Bush and Mandela

Hell freezes over and George W. Bush actually makes a legitimate point (at least theoretically) that is unfairly criticized in Blue Blogistan.

The Beloved Leader has gotten some criticism for alleged remarking that Nelson Mandela is dead. He didn’t say that, and I think that those who criticize him for it are both wrong substantively and also not grasping what is truly frightening about this administration.

Here’s what he said:

Part of the reason why there is not this instant democracy in Iraq is because people are still recovering from Saddam Hussein’s brutal rule. I thought an interesting comment was made when somebody said to me, I heard somebody say, where’s Mandela? Well, Mandela is dead, because Saddam Hussein killed all the Mandelas. He was a brutal tyrant that divided people up and split families, and people are recovering from this. So there’s a psychological recovery that is taking place. And it’s hard work for them. And I understand it’s hard work for them. Having said that, I’m not going the give them a pass when it comes to the central government’s reconciliation efforts.

To which John Amato asks, “Um, WTF??? Not only is Nelson Mandela very much alive, but he’s also been very vocally critical of the Bush Adminstration.”

Now the Mandela Foundation has gotten into the game, wryly reminding the President that Mandela is very much alive.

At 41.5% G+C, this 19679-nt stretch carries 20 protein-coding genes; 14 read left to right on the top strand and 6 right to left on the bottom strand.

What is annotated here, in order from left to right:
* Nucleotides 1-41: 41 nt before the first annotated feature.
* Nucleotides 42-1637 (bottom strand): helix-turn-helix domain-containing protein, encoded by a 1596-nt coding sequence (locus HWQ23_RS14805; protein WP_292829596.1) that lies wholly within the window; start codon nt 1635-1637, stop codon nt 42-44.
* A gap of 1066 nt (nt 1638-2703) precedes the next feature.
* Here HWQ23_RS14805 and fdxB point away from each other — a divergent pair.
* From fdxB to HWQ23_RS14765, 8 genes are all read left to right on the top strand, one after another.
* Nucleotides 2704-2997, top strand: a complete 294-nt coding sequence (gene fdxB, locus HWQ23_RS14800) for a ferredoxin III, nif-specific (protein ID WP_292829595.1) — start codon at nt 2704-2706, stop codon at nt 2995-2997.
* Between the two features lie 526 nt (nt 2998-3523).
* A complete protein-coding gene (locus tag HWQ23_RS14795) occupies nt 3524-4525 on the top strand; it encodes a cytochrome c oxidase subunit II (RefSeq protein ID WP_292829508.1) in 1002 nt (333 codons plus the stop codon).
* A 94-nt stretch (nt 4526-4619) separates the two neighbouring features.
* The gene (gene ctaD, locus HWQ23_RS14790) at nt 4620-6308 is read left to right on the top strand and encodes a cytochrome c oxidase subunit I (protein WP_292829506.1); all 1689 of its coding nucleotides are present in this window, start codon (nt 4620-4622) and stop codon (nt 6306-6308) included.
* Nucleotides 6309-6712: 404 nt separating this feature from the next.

But that misses the point. Bush didn’t really say or mean to say that Mandela was dead, and that’s very clear from the context. He meant to say that the Iraqi equivalents of Mandela–i.e. the kinds of political leaders who could reconcile Iraq’s ethnic groups–were dead because these types of figures were executed by Saddam Hussein.

In and of itself, that’s not inherently unreasonable. But as a practical matter, it shows once again the delusional character of this President and this administration.

1) To compare the situation in Iraq to day with the situation in South Africa before emancipation is ridiculous. It betrays a fundamental misunderstanding of Iraqi politics. The African National Congress had a decades-long policy of peaceful resistance, which it only abandoned after the Sharpeville massacres of 1960, and even then, it never hit civilian targets–only military ones. (That’s why also, incidentally, it is ridiculous to compare the ANC to Fatah or Hamas). In South Africa, you had a large, generally peaceful, majority against a small minority. In Iraq, you have a civil war between groups that have fought each other quite literally for centuries.

2) This administration wouldn’t recognize an Iraqi Mandela if he came up and spit at them. When he was in Congress, Dick Cheney repeatedly called Mandela a terrorist and a Communist, and supported the apartheid regime. Conservatives never accepted the ANC as a legitimate force, insisting against overwhelming evidence that it was a catspaw for Moscow.